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A laboratory investigation into features of morphology and physiology for their potential to predict reproductive success in male frogs / Frances Orton, Sofie Svanholm, Erika Jansson, Ylva Carlsson, Andreas Eriksson, Tamsyn Uren Webster, Tamara McMillan, Martin Leishman, Bas Verbruggen, Theo Economou, Charles R. Tyler, Cecilia Berg
PLOS ONE, Volume: 15, Issue: 11, Start page: e0241625
Swansea University Author: Tamsyn Uren Webster
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Amphibian populations are declining globally, however, the contribution of reduced reproduction to declines is unknown. We investigated associations between morphological (weight/snout-vent length, nuptial pad colour/size, forelimb width/size) and physiological (nuptial pad/testis histomorphology, p...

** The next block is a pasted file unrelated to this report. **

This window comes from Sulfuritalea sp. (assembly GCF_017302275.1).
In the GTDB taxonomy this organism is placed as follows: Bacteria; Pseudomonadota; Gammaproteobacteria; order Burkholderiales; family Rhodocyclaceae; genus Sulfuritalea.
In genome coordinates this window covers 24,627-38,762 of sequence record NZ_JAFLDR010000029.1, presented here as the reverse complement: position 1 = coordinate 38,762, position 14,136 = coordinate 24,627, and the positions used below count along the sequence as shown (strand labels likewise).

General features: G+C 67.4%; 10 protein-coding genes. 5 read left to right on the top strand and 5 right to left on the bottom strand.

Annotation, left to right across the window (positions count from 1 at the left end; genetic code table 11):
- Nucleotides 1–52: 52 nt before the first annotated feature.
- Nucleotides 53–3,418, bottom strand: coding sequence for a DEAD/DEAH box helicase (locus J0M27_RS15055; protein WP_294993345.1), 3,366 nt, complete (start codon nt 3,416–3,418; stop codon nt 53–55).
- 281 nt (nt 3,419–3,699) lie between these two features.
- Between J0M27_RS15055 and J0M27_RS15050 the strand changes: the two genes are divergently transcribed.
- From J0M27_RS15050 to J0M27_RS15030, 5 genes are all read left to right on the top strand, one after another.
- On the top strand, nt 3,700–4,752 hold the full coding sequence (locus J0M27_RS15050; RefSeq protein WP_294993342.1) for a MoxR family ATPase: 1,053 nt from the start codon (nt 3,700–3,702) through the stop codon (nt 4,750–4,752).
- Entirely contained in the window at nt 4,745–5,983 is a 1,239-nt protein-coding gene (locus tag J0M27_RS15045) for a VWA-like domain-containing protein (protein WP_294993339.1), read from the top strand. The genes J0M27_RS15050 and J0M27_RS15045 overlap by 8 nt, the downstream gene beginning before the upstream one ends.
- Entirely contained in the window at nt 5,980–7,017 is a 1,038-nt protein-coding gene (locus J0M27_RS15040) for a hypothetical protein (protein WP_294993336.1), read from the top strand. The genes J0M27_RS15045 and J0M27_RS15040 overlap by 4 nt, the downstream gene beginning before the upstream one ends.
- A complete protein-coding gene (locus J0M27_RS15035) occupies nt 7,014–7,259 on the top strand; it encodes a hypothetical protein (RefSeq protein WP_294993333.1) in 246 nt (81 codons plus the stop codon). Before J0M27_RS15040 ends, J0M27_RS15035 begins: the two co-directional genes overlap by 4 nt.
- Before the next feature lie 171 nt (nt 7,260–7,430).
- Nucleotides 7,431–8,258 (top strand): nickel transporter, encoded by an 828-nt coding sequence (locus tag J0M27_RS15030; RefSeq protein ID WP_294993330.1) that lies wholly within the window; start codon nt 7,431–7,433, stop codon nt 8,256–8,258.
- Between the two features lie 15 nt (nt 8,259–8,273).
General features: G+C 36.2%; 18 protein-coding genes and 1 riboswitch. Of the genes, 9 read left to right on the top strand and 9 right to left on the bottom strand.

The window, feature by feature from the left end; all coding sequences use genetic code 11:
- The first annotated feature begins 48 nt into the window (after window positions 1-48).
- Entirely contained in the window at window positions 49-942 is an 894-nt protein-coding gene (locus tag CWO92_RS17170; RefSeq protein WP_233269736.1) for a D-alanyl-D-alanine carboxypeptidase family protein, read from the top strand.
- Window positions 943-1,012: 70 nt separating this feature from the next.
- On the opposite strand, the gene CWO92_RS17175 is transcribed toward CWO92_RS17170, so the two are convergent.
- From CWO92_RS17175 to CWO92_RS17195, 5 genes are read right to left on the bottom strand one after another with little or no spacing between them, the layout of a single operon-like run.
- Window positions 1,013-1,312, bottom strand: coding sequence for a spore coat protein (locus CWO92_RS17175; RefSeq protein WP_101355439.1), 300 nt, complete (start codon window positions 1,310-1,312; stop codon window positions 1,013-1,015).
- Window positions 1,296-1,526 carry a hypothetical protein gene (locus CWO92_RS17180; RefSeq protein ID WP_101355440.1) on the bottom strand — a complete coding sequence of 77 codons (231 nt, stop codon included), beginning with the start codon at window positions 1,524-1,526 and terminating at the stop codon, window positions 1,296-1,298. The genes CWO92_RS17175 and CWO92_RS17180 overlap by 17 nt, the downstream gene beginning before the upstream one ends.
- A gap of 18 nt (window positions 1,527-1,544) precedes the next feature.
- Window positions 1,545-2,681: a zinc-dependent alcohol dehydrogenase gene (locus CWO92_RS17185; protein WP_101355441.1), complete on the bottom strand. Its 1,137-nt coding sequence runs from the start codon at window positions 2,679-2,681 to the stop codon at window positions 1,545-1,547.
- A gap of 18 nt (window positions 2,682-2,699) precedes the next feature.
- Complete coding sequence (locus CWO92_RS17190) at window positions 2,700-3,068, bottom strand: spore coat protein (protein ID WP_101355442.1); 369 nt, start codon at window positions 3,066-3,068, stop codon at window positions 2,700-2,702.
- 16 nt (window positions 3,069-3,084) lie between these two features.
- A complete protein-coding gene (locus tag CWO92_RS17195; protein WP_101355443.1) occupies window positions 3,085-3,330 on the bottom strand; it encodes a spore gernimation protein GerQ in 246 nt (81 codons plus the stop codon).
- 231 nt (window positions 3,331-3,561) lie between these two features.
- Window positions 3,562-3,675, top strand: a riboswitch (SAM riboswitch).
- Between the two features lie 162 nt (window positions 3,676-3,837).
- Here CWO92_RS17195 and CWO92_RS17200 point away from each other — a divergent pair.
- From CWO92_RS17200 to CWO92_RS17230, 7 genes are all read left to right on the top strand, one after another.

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Amphibian populations are declining globally, however, the contribution of reduced reproduction to declines is unknown. We investigated associations between morphological (weight/snout-vent length, nuptial pad colour/size, forelimb width/size) and physiological (nuptial pad/testis histomorphology, plasma hormones, gene expression) features with reproductive success in males as measured by amplexus success and fertility rate (% eggs fertilised) in laboratory maintained Silurana/Xenopus tropicalis. We explored the robustness of these features to predict amplexus success/fertility rate by investigating these associations within a sub-set of frogs exposed to anti-androgens (flutamide (50 μg/L)/linuron (9 or 45 μg/L)). In unexposed males, nuptial pad features (size/colour/number of hooks/androgen receptor mRNA) were positively associated with amplexus success, but not with fertility rate. In exposed males, many of the associations with amplexus success differed from untreated animals (they were either reversed or absent). In the exposed males forelimb width/nuptial pad morphology were also associated with fertility rate. However, a more darkly coloured nuptial pad was positively associated with amplexus success across all groups and was indicative of androgen status. Our findings demonstrate the central role for nuptial pad morphology in reproductive success in S. tropicalis, however, the lack of concordance between unexposed/exposed frogs complicates understanding of the utility of features of nuptial pad morphology as biomarkers in wild populations. In conclusion, our work has indicated that nuptial pad and forelimb morphology have potential for development as biomarkers of reproductive health in wild anurans, however, further research is needed to establish this.
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